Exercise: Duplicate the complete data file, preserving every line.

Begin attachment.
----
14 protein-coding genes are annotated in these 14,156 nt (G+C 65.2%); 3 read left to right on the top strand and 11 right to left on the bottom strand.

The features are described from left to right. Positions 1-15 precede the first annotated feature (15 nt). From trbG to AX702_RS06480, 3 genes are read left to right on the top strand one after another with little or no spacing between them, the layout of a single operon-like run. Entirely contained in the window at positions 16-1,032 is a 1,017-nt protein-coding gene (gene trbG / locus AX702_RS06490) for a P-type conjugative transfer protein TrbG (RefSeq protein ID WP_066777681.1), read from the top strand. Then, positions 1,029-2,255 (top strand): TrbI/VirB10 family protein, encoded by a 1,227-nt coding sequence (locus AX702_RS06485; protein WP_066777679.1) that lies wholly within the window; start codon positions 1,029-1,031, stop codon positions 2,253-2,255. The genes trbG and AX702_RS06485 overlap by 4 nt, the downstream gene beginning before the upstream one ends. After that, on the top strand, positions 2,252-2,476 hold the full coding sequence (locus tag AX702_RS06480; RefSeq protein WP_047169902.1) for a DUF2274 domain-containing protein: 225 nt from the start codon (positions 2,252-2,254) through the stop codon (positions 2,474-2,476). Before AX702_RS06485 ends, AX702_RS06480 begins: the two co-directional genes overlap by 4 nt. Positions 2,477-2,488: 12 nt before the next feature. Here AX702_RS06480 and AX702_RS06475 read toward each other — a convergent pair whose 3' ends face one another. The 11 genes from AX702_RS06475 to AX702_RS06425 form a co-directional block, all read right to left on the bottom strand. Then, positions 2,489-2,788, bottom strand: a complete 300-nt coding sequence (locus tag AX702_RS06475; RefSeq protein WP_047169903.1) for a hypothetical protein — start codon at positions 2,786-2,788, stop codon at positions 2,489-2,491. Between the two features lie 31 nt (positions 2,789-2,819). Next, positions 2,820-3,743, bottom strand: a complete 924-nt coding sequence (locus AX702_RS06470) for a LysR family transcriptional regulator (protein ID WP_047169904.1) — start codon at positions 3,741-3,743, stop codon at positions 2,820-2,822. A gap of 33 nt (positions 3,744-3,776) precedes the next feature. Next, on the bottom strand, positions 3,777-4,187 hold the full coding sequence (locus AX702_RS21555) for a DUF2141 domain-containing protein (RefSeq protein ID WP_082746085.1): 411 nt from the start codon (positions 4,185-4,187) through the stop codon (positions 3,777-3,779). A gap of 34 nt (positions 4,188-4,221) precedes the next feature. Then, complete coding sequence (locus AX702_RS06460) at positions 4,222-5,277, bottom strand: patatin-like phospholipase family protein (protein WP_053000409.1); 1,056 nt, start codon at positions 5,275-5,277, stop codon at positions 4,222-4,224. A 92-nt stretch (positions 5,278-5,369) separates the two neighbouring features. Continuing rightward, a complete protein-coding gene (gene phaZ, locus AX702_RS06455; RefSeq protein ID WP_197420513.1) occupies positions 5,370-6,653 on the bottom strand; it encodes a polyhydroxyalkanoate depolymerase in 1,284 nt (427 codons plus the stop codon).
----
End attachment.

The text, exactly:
14 protein-coding genes are annotated in these 14,156 nt (G+C 65.2%); 3 read left to right on the top strand and 11 right to left on the bottom strand.

The features are described from left to right. Positions 1-15 precede the first annotated feature (15 nt). From trbG to AX702_RS06480, 3 genes are read left to right on the top strand one after another with little or no spacing between them, the layout of a single operon-like run. Entirely contained in the window at positions 16-1,032 is a 1,017-nt protein-coding gene (gene trbG / locus AX702_RS06490) for a P-type conjugative transfer protein TrbG (RefSeq protein ID WP_066777681.1), read from the top strand. Then, positions 1,029-2,255 (top strand): TrbI/VirB10 family protein, encoded by a 1,227-nt coding sequence (locus AX702_RS06485; protein WP_066777679.1) that lies wholly within the window; start codon positions 1,029-1,031, stop codon positions 2,253-2,255. The genes trbG and AX702_RS06485 overlap by 4 nt, the downstream gene beginning before the upstream one ends. After that, on the top strand, positions 2,252-2,476 hold the full coding sequence (locus tag AX702_RS06480; RefSeq protein WP_047169902.1) for a DUF2274 domain-containing protein: 225 nt from the start codon (positions 2,252-2,254) through the stop codon (positions 2,474-2,476). Before AX702_RS06485 ends, AX702_RS06480 begins: the two co-directional genes overlap by 4 nt. Positions 2,477-2,488: 12 nt before the next feature. Here AX702_RS06480 and AX702_RS06475 read toward each other — a convergent pair whose 3' ends face one another. The 11 genes from AX702_RS06475 to AX702_RS06425 form a co-directional block, all read right to left on the bottom strand. Then, positions 2,489-2,788, bottom strand: a complete 300-nt coding sequence (locus tag AX702_RS06475; RefSeq protein WP_047169903.1) for a hypothetical protein — start codon at positions 2,786-2,788, stop codon at positions 2,489-2,491. Between the two features lie 31 nt (positions 2,789-2,819). Next, positions 2,820-3,743, bottom strand: a complete 924-nt coding sequence (locus AX702_RS06470) for a LysR family transcriptional regulator (protein ID WP_047169904.1) — start codon at positions 3,741-3,743, stop codon at positions 2,820-2,822. A gap of 33 nt (positions 3,744-3,776) precedes the next feature. Next, on the bottom strand, positions 3,777-4,187 hold the full coding sequence (locus AX702_RS21555) for a DUF2141 domain-containing protein (RefSeq protein ID WP_082746085.1): 411 nt from the start codon (positions 4,185-4,187) through the stop codon (positions 3,777-3,779). A gap of 34 nt (positions 4,188-4,221) precedes the next feature. Then, complete coding sequence (locus AX702_RS06460) at positions 4,222-5,277, bottom strand: patatin-like phospholipase family protein (protein WP_053000409.1); 1,056 nt, start codon at positions 5,275-5,277, stop codon at positions 4,222-4,224. A 92-nt stretch (positions 5,278-5,369) separates the two neighbouring features. Continuing rightward, a complete protein-coding gene (gene phaZ, locus AX702_RS06455; RefSeq protein ID WP_197420513.1) occupies positions 5,370-6,653 on the bottom strand; it encodes a polyhydroxyalkanoate depolymerase in 1,284 nt (427 codons plus the stop codon).